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Yamagata in winter Yamagata in winter

GUIDE Winter in Japan Cold weather and warm spirits

Cold weather and warm spirits

As winter approaches, a frigid chill engulfs the whole of Japan, and while it rarely snows in most of the country's metropolitan areas, the surrounding mountains and northern regions are regularly covered by fresh blankets of powder.

Pack plenty of warm clothes, then bundle up and head outside to enjoy snow festivals, skiing, and snowboarding, and relaxing onsen resorts.


  • While the harshness of winter varies by location, a warm winter jacket is a necessity regardless of where you're traveling
  • During the New Year's holidays, most restaurants and attractions shut down. Consider planning ahead to avoid any disappointments
  • Enjoy the seasonal cuisine that winter brings, indulging in extravagant nabe hot pots, delicious ramen broths, and other soothing dishes

Where to ski in Japan

As a densely mountainous country, Japan boasts numerous peaks ideal for winter snow sports. Regardless of where you're traveling within Japan, the winter brings ample powder to the nearby mountains, and with it many ski and snowboard enthusiasts.

Most Tokyo-based travelers head to nearby Nagano for the great skiing and convenient accessibility. Hakuba is one popular choice among several other resorts in the area.

For the freshest powder and biggest scale, head to the northern island of Hokkaido , which offers plenty of open space and rolling mountain terrain. Niseko and Rusutsu are common destinations for ski tourists and winter travelers.

Travelers in the Kansai region (Osaka, Kyoto, Nara, Kobe) can take an easy day trip to Biwako Valley in the mountains surrounding Lake Biwa .

Visit a temple or shrine on New Years

As December comes to an end, the Japanese take a well-deserved holiday, returning to their hometowns and reuniting with their extended families to see in the New Year. On the first day of the year, many locals head to a temple or shrine to pray for good fortune and success in the coming year. Known as hatsumode, this ritual practice is a great way to celebrate the holiday, as most other attractions will be closed during this time.

Located in the northeast corner of central Kyoto, the massive Heian-jingu Shrine welcomes hordes of visitors every New Year's. The official New Year's ceremony is held at 6 a.m. on January 1. Further south at Fushimi Inari Taisha , people navigate through thousands of orange torii gates and pray for success at the shrine's main hall.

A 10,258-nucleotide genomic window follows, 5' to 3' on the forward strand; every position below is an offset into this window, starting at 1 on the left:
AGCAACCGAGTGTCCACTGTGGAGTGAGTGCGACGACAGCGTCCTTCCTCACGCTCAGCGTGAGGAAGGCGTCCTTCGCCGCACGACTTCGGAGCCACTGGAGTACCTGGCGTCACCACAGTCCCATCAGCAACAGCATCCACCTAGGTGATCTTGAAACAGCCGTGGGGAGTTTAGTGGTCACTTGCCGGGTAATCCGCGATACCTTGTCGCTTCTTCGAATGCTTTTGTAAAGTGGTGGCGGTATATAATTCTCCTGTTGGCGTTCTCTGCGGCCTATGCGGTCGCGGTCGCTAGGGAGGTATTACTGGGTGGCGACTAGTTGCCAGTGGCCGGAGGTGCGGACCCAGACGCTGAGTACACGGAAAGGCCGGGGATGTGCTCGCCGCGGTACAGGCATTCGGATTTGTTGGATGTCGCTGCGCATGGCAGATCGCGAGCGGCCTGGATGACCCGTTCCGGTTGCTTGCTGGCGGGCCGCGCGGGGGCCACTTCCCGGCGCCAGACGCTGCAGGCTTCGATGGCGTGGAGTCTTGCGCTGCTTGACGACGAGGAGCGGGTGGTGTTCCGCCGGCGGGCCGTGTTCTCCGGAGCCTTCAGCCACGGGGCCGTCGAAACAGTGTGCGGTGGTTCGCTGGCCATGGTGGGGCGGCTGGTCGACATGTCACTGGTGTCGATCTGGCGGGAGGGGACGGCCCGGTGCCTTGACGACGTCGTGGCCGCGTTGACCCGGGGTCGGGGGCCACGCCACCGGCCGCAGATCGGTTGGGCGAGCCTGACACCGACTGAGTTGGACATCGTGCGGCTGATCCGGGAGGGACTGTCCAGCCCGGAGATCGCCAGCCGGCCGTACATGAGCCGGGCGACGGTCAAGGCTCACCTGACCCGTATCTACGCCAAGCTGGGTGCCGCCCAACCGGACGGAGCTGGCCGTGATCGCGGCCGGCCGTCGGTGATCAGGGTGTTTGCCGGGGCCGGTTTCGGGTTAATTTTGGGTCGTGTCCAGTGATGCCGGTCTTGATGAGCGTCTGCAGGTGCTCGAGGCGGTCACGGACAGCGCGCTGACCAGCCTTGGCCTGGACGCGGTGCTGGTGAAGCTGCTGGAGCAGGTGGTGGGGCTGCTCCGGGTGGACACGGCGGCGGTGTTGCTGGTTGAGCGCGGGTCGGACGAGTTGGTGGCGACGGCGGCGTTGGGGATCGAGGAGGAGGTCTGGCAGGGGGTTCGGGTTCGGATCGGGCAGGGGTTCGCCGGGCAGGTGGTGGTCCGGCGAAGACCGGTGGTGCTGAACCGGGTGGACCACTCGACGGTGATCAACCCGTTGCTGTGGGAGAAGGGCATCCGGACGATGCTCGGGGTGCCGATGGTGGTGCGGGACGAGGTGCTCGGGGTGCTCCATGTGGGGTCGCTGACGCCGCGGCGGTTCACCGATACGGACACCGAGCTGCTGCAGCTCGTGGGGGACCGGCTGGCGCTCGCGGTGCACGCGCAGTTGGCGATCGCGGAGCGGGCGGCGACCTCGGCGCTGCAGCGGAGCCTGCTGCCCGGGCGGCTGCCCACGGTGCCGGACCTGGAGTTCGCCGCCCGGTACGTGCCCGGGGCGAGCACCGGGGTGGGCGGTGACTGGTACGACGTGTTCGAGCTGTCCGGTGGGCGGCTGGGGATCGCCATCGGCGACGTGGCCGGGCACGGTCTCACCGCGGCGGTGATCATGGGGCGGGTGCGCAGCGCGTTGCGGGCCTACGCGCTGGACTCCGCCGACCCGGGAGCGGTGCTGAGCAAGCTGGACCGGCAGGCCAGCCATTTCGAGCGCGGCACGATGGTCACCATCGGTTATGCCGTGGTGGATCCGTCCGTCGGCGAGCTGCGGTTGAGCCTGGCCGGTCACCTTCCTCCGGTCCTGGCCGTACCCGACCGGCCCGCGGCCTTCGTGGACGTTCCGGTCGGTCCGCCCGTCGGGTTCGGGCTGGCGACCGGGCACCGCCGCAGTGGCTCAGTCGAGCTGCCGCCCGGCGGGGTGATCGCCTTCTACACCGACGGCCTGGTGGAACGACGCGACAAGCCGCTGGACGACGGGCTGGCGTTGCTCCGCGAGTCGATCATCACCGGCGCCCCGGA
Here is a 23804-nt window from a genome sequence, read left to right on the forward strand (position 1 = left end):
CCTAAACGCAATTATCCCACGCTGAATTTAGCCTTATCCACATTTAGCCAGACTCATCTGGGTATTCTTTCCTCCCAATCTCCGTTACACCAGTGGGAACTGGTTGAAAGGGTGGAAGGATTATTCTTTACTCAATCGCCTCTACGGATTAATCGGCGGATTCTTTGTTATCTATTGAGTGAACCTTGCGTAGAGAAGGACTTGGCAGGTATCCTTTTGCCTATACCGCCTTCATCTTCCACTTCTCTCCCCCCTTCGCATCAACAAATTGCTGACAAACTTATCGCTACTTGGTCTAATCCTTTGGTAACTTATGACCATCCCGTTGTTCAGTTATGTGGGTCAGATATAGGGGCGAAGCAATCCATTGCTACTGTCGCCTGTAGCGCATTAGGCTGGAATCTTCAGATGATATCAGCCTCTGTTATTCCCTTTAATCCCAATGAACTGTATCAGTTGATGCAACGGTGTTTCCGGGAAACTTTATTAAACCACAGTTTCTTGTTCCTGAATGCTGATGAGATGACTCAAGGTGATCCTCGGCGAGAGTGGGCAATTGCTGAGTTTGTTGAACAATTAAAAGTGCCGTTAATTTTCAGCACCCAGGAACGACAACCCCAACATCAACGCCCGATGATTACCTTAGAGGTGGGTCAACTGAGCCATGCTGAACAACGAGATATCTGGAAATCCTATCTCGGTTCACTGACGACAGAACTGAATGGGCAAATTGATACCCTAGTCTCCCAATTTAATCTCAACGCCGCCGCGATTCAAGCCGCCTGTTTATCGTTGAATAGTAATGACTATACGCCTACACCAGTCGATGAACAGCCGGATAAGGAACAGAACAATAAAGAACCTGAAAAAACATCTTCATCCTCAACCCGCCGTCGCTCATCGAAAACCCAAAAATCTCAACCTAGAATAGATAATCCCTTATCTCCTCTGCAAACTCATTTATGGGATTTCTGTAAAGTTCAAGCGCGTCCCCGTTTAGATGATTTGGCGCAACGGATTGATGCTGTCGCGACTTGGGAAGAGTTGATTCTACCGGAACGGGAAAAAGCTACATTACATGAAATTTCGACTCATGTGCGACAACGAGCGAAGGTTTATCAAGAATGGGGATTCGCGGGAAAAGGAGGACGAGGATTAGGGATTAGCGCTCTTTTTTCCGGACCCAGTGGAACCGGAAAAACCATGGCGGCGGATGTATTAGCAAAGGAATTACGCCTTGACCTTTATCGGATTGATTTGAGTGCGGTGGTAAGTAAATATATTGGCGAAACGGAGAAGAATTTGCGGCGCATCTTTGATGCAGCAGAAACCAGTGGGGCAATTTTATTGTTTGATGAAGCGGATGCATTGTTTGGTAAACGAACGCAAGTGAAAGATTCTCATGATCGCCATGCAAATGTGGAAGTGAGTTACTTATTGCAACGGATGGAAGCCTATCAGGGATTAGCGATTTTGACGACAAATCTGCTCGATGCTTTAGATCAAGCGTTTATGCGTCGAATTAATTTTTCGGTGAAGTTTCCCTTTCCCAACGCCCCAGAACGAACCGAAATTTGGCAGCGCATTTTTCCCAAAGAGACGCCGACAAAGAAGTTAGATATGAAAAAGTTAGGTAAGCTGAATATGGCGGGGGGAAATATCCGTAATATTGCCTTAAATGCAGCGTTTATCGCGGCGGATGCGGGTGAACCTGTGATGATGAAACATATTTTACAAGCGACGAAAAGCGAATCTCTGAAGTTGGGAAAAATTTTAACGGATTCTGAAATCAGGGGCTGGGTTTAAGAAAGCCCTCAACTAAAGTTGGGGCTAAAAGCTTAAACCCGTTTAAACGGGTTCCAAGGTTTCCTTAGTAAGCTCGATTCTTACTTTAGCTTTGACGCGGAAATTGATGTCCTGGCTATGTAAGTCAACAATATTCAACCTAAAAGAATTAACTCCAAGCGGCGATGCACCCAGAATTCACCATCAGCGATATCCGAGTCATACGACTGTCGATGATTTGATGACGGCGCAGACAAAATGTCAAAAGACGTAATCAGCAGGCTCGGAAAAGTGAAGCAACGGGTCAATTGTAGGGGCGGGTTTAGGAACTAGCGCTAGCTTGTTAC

In Tokyo, Meiji-jingu Shrine easily ranks as the top hatsumode destination. The serene forested walking path fills with visitors calmly making their way to the main hall in the center.

Meanwhile, in Osaka , over two million people visit Sumiyoshi Taisha Shrine to welcome the New Year. This beautiful shrine features a famous arched bridge and pristine grounds, making the experience all the more appealing.

Winter festivals

Cold weather brings people closer together. Despite the cold air, many traditional festivals and events take place in the winter, transforming the harsh winter days and dark winter nights into a fun and warm celebration.

One of Japan's popular winter events, the Sapporo Snow Festival welcomes upwards of two million people, showcasing hundreds of sculptures made of ice and snow. The festival is held in the first week of February, with the elaborate pieces displayed in Odori Park , Susukino and Tsudome.

High up in Yamagata Prefecture at Zao Onsen , the snow-covered trees transform into fascinating shapes. Covered with layers of snow, the trees begin to assume an almost-human shape, dotting the mountain in a strange and haunting pattern. Known as “snow monsters,” the one-of-a-kind snow-white landscape makes for a spectacular visit.

For something truly fascinating, head to the Naked Man Festival in Okayama Prefecture . Known in Japanese as Hadaka Matsuri, the event consists of thousands of loincloth-clad men competing in ritual games, before rushing off to Saidaiji Kannonin Temple to pray for good fortune.

Warm up in an onsen hot spring

Get out of the biting cold and indulge in a relaxing bath, taking a soak in the mineral-rich waters of Japan's many natural hot springs. With fresh, pure water bubbling out from the volcanic earth below, many towns and villages have sourced this soothing water for hundreds of years, developing a rich culture around public bathing and relaxation. Take a day or two to escape the city and relax. Some locations have outdoor baths, and enjoying the hot water with snow all around is magical.

Located in a charming, secluded town in the mountains of Yamagata Prefecture , Ginzan Onsen was originally known as a silver mining town, but now features some of the best onsen hot springs in the country. The entire town is limited to pedestrians, and the Taisho-era buildings will make you feel like you've traveled back in time. Enjoy the enchanting ambiance while taking a soothing bath at a traditional ryokan inn.

A few hours northeast of Tokyo in Gunma Prefecture , you'll find Kusatsu Onsen , a popular hot springs town home to 19 public baths. Considered one of the three best onsen areas in the country, the hot springs are augmented by the fun atmosphere of the resorts and the spectacular scenic views.

Travelers in Kyushu should consider a visit to Kurokawa Onsen , a short drive from the famous volcano Mt. Aso. The charming town is full of well-preserved traditional architecture and phenomenal outdoor baths.

* The information on this page may be subject to change due to COVID-19.

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